The 3.67 million-year-old brain of our ancient human relative hominin, otherwise known as Little Foot, reveals a vascular system like humans.
MicroCT scans of the Australopithecus hominin fossil known as Little Foot shows that the brain of this ancient human relative was small and displays features that are similar to our own brain and aspects of its vascular system is similar to ours also.
Peering into the skull of the hominin, Little Foot
The Australopithecus fossil named Little Foot, an ancient human relative, was excavated over 14 years from the Sterkfontein Caves in South Africa, by Professor Ronald Clarke, from the University of the Witwatersrand (Wits), South Africa.
Its brain endocast was virtually extracted, described and analysed by Wits researcher, Dr Amélie Beaudet, and the Sterkfontein team by using MicroCT scans of the fossil.
While the brain features of Little Foot is similar to modern humans, such as an asymmetrical structure and pattern of middle meningeal vessels, aspects of its critical areas such as an expanded visual cortex and reduced parietal association cortex are different than humans.
The scans reveal impressions left on the skull by the brain and the vessels that feed it, along with the shape of the brain.
Beaudet explains: “Our ability to reconstruct features of early hominin brains has been limited by the very fragmentary nature of the fossil record.
“The Little Foot endocast is exceptionally well preserved and relatively complete, allowing us to explore our own origins better than ever before.”
The endocast showed that Little Foot’s brain was asymmetrical, with a distinct left occipital petalia. Brain asymmetry is essential for lateralisation of brain function.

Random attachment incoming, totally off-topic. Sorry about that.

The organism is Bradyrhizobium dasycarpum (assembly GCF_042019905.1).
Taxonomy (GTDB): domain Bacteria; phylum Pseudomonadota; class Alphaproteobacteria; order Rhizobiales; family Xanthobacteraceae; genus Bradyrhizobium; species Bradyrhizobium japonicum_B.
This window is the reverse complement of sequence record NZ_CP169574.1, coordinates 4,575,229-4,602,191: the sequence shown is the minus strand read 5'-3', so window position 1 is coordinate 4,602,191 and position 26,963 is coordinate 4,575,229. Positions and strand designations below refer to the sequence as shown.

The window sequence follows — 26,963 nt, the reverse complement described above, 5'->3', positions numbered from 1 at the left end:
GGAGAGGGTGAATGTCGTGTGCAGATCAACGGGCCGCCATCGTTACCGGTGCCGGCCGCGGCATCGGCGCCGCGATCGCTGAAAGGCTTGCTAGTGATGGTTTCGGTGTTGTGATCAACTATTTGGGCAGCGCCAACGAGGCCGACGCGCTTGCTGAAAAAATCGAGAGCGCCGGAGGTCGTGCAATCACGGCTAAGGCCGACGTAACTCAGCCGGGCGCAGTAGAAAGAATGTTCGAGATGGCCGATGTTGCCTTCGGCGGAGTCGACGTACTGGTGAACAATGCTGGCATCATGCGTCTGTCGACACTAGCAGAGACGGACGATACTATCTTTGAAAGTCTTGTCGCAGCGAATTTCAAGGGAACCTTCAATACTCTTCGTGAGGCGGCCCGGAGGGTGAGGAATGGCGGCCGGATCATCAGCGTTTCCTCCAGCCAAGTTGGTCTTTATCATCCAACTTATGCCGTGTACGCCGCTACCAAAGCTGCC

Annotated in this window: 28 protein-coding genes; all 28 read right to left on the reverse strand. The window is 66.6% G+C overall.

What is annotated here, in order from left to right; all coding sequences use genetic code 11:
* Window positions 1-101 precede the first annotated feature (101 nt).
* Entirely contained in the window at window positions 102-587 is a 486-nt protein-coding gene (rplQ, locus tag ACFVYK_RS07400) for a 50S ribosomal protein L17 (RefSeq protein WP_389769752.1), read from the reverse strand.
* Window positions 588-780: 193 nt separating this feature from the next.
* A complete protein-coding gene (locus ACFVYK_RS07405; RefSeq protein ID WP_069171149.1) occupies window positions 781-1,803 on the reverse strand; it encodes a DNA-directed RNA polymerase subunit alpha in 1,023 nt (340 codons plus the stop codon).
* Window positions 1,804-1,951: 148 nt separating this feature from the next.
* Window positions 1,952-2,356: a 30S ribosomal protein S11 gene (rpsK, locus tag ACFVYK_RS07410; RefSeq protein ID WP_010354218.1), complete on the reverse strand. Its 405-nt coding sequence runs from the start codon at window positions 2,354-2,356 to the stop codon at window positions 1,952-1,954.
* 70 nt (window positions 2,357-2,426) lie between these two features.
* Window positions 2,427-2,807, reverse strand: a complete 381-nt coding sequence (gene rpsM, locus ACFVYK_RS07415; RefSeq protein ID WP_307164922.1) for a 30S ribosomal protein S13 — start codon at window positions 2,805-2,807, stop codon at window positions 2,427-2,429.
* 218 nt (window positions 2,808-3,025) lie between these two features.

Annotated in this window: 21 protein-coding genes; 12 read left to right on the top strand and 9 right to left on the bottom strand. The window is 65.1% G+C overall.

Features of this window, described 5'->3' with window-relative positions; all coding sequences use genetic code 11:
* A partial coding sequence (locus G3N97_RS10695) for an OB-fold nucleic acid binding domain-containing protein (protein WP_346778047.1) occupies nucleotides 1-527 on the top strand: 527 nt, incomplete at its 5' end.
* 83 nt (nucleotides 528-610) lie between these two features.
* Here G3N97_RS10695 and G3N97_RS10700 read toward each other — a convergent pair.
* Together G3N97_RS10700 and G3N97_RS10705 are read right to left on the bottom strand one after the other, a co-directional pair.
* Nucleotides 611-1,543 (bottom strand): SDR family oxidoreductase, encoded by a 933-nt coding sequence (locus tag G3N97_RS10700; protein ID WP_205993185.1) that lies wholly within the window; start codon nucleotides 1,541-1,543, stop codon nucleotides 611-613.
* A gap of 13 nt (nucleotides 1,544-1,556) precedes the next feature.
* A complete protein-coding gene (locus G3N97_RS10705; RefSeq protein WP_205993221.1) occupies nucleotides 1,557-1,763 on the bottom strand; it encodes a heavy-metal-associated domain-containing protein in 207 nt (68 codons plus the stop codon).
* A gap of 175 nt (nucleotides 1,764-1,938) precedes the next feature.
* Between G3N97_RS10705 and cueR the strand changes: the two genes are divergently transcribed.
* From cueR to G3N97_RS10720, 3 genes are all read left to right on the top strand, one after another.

Asymmetry occurs in humans and living apes, as well as in other younger hominin endocasts.
Little Foot now shows us that this brain asymmetry was present at a very early date (from 3.67 million years ago) and supports the argument that it was probably present in the last common ancestor of hominins and other great apes.
But the hominin may be similar to chimpanzees too
“In human evolution, when know that a reduced visual cortex, as we can see in our own brain, is related to a more expanded parietal cortex – which is a critical cerebral area responsible for several aspects of sensory processing and sensorimotor integration,” says Beaudet.
“On the contrary, Little Foot has a large visual cortex, which is more similar to chimpanzees than to humans.”
The study also highlighted the vascular system in Australopithecus was more complex than previously thought, which raises new questions on the metabolism of the brain during this period of time.
The vascular system of Little Foot
This might be consistent with a previous hypothesis suggesting that the endocranial vascular system in Australopithecus was closer to modern humans than it was in the geologically younger Paranthropus genus.
“This would mean that even if Little Foot’s brain was different from us, the vascular system that allows for blood flow (which brings oxygen) and may control temperature in the brain – both essential aspects for evolving a large and complex brain – were possibly already present at that time,” adds Beaudet.
Little Foot’s brain suggests that younger hominins evolved greater complexity in certain brain structures over time.
Given its geological age of over 3 million years, such evolutionary changes were perhaps in response to increasing environmental pressures experienced after 2.6 million years ago with continuing reduction in closed habitats.
“Such environmental changes could also potentially have encouraged more complex social interaction, which is driven by structures in the brain,” says Beaudet.